Zone control logic

Dec 30, 2008 at 5:43 PM
Edited Mar 26, 2009 at 7:54 PM

The Zone class considers its ideal temperature range to be one degree above its low set point and one degree below its cool set point. For example, if low/high set points are 68/72, then the ideal temperature range is between 69 and 71.

Each zone has a SatisfySetting that determines what happens when its temperature is outside of its ideal range. Only zones with a value of MustSatisfy, the default, will start the HVAC system's heating or cooling mode. Zones with a value of ShouldSatisfy cannot turn on the system, but will keep it running until their temperature is in the ideal range. Zones with a MaySatisfy setting will attempt to get to their ideal temperature range while the system is running, but have no authority to turn on the system or to keep it running while it is on. A zone with a setting of DoNotSatisfy is effectively off and will not request heating or cooling.

The design of the Zone class allows a MustSatisfy zone's temperature to vary by as much as one degree below the low set point and one degree above the high set point before starting the HVAC system. For example, if the zone's low set point is 68, it waits until the temperature falls to 67 before calling for heat. When it does call for heat, it attempts to heat the room to one degree above the low set point, which in this example is 69. This temperature swing, or hysteresis, allows the system to cycle on and off less frequently increasing the overall efficiency of the HVAC system. Cooling works similarly, for example, if the high set point is 72, call for cooling will occur when the temperature reaches 73 and the call will stop when the temperature reaches 71. Note that once any MustSatisfy zone turns on the system, all zones (except DoNotSatisfy zones) will attempt to reach their ideal temperature range.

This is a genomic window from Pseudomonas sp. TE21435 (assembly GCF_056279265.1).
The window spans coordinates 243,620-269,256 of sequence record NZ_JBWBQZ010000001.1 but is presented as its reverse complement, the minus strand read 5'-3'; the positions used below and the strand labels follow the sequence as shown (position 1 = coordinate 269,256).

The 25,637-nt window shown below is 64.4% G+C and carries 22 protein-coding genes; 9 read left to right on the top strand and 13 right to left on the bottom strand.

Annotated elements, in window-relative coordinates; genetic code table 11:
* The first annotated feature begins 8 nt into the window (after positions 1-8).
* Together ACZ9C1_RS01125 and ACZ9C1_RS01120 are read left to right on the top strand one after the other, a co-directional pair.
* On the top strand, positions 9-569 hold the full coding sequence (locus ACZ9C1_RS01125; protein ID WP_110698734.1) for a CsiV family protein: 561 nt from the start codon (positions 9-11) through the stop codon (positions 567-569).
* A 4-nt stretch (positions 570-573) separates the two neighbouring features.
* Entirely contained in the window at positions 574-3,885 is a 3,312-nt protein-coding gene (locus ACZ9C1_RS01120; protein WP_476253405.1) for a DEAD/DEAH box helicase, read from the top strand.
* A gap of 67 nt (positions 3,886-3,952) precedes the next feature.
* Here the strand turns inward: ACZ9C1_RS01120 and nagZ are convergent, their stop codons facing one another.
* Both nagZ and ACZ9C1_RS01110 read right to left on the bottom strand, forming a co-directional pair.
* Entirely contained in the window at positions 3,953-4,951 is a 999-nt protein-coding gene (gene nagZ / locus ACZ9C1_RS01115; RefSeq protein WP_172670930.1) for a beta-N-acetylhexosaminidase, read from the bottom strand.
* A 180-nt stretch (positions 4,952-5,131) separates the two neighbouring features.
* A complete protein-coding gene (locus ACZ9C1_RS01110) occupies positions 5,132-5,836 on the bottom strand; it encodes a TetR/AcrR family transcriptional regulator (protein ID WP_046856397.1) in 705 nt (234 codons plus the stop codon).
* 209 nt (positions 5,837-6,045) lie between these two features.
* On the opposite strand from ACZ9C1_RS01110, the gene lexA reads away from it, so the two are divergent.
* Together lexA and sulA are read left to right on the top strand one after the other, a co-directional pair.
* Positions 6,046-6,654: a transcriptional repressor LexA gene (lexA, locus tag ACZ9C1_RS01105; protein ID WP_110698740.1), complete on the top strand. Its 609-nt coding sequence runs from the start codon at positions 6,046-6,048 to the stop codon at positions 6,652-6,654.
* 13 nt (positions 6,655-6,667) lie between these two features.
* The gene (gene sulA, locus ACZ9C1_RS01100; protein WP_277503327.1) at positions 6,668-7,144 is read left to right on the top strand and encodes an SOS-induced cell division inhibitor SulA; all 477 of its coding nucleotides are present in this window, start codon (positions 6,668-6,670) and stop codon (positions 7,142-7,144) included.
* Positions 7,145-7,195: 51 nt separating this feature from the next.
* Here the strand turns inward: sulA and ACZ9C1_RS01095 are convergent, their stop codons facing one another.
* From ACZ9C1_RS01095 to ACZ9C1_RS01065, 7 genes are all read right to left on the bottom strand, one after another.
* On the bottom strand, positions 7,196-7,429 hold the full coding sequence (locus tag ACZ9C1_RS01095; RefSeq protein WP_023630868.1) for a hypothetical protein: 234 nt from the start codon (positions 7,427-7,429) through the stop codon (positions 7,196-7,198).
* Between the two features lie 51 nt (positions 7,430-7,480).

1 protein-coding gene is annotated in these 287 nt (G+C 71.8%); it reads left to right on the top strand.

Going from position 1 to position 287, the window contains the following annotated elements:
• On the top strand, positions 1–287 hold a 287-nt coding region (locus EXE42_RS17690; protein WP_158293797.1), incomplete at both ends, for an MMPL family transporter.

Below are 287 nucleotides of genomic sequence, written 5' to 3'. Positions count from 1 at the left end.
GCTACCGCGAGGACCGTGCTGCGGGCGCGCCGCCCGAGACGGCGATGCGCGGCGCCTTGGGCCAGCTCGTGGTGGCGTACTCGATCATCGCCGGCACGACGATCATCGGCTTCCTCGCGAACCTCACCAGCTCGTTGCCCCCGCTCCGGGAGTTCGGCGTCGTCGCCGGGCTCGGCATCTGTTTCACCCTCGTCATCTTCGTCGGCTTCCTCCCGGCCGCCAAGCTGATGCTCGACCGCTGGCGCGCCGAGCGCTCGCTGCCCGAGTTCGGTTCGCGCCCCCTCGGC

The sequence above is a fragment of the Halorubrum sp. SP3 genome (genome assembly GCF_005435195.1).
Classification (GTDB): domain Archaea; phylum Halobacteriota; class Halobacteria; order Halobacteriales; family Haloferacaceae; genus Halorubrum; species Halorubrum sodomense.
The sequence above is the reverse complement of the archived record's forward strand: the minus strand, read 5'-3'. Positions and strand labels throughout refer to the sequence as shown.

Should the Zone class be more flexible to allow for different behaviors? Possible examples:

 
  • Allow a smaller/larger hysteresis value
  • Use the low set point as the temperature floor instead of low-set-point minus 1